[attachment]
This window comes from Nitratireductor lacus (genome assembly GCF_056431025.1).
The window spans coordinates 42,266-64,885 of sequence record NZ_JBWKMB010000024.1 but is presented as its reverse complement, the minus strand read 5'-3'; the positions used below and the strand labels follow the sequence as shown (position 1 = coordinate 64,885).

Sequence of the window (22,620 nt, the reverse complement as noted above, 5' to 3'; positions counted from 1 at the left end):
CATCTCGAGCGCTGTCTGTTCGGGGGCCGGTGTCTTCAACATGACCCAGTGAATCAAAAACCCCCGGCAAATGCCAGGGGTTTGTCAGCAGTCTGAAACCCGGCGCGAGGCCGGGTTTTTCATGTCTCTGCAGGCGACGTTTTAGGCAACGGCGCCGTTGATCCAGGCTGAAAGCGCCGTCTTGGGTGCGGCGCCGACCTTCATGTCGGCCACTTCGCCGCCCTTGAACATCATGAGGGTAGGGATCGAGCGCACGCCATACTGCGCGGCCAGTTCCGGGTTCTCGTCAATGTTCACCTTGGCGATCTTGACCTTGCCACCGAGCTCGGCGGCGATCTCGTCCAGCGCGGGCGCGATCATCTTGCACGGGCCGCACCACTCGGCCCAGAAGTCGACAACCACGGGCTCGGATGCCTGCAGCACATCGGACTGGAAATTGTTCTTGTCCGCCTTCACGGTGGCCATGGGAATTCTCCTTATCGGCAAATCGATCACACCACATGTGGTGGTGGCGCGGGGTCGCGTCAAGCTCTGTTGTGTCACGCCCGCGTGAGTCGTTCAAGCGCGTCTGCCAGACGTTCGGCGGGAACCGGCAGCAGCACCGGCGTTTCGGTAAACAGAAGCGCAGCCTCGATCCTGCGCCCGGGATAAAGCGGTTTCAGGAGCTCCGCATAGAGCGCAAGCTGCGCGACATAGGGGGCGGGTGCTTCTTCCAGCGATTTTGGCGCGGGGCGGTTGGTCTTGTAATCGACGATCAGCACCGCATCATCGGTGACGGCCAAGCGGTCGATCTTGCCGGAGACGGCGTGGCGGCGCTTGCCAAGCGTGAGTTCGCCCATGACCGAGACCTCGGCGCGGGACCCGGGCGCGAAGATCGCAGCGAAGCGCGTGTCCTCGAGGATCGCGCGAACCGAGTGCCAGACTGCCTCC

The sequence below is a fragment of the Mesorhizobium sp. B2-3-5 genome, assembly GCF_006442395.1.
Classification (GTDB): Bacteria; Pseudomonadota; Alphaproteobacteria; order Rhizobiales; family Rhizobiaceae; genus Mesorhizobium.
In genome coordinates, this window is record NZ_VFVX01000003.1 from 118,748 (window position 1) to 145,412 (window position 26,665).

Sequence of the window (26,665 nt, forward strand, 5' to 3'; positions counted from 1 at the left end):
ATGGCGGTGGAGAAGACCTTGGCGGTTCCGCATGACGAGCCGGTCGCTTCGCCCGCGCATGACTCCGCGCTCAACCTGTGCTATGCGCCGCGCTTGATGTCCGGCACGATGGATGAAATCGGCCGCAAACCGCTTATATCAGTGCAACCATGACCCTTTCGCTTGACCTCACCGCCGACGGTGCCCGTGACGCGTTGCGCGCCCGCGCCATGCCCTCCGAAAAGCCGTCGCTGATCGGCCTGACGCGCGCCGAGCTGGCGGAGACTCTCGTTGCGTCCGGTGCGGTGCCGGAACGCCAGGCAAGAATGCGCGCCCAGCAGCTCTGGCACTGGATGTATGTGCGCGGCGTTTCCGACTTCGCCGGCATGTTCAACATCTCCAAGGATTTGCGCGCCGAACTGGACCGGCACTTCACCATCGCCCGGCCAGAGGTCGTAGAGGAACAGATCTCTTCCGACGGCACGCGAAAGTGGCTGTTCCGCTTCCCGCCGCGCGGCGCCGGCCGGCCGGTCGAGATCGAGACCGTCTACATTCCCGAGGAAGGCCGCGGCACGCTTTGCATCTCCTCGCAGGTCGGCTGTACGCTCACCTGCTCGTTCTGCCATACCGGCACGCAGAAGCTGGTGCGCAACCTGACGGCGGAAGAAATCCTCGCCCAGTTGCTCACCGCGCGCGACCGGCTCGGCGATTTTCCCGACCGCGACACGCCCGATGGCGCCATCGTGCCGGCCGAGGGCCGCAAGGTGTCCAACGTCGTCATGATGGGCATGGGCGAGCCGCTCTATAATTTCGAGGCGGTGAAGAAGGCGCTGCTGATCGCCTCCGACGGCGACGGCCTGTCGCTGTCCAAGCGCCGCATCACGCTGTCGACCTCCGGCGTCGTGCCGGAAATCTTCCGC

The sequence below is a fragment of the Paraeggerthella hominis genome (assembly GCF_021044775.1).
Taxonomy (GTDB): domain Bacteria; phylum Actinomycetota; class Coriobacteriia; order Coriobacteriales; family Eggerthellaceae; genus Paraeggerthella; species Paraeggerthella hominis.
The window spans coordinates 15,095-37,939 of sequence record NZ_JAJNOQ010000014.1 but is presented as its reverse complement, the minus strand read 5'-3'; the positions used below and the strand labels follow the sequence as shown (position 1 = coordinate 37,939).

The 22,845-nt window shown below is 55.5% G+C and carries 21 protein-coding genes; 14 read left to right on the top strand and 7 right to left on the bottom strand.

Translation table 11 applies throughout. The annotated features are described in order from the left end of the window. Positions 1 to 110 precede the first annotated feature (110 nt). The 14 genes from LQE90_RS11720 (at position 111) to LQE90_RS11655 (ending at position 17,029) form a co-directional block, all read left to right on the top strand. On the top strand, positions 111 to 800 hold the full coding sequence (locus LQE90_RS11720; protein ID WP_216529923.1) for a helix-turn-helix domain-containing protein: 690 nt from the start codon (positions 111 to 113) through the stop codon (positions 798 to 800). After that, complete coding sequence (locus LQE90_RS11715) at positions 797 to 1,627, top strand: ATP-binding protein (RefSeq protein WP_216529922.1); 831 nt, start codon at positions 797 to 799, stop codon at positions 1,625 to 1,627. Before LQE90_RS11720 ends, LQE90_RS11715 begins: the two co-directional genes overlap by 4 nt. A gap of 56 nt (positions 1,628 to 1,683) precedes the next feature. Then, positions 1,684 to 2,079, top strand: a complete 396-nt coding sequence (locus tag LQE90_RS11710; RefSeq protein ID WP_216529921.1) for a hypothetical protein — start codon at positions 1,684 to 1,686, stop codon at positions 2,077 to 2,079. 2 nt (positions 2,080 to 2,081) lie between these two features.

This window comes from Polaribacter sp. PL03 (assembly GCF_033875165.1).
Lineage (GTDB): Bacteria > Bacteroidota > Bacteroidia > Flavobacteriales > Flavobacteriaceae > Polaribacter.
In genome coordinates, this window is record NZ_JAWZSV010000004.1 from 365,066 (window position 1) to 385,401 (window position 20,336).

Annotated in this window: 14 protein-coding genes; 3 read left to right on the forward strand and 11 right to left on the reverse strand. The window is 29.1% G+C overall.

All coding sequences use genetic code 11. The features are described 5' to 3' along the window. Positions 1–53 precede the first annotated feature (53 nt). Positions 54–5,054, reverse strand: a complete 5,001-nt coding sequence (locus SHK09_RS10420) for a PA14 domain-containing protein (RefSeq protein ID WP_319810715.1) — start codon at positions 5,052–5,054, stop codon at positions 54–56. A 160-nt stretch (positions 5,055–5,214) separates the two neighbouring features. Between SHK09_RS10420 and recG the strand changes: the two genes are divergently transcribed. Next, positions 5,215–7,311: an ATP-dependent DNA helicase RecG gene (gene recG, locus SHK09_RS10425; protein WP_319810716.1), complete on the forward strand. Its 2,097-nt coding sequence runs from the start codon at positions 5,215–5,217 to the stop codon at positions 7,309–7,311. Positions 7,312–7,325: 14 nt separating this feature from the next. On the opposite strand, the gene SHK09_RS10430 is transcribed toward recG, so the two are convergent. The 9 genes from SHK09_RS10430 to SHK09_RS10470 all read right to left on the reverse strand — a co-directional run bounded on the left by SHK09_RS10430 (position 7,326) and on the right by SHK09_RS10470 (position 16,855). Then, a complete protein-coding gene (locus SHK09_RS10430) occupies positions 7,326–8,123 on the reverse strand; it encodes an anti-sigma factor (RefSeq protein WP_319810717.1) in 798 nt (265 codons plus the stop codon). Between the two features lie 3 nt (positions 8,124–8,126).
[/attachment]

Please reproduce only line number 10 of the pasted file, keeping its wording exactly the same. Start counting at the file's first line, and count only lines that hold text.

The sequence below is a fragment of the Paraeggerthella hominis genome (assembly GCF_021044775.1).